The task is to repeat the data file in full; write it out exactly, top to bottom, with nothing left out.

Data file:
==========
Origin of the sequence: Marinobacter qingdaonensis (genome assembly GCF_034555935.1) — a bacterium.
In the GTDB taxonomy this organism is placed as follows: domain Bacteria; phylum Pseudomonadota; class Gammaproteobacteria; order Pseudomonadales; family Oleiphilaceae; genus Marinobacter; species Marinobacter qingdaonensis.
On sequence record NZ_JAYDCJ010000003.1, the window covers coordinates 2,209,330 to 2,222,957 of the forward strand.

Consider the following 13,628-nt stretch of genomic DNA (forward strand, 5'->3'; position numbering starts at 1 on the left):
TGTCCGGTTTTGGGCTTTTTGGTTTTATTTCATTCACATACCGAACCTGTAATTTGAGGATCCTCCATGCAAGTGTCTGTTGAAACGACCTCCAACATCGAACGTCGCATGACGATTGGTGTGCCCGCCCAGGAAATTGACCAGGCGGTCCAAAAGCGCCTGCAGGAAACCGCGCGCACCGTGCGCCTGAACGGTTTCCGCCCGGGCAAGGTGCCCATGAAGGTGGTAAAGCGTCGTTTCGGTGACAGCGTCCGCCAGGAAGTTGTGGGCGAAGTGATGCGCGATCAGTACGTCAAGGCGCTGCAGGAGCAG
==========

Origin of the sequence: Marinobacter qingdaonensis (genome assembly GCF_034555935.1) — a bacterium.
In the GTDB taxonomy this organism is placed as follows: domain Bacteria; phylum Pseudomonadota; class Gammaproteobacteria; order Pseudomonadales; family Oleiphilaceae; genus Marinobacter; species Marinobacter qingdaonensis.
On sequence record NZ_JAYDCJ010000003.1, the window covers coordinates 2,209,330 to 2,222,957 of the forward strand.

Consider the following 13,628-nt stretch of genomic DNA (forward strand, 5'->3'; position numbering starts at 1 on the left):
TGTCCGGTTTTGGGCTTTTTGGTTTTATTTCATTCACATACCGAACCTGTAATTTGAGGATCCTCCATGCAAGTGTCTGTTGAAACGACCTCCAACATCGAACGTCGCATGACGATTGGTGTGCCCGCCCAGGAAATTGACCAGGCGGTCCAAAAGCGCCTGCAGGAAACCGCGCGCACCGTGCGCCTGAACGGTTTCCGCCCGGGCAAGGTGCCCATGAAGGTGGTAAAGCGTCGTTTCGGTGACAGCGTCCGCCAGGAAGTTGTGGGCGAAGTGATGCGCGATCAGTACGTCAAGGCGCTGCAGGAGCAG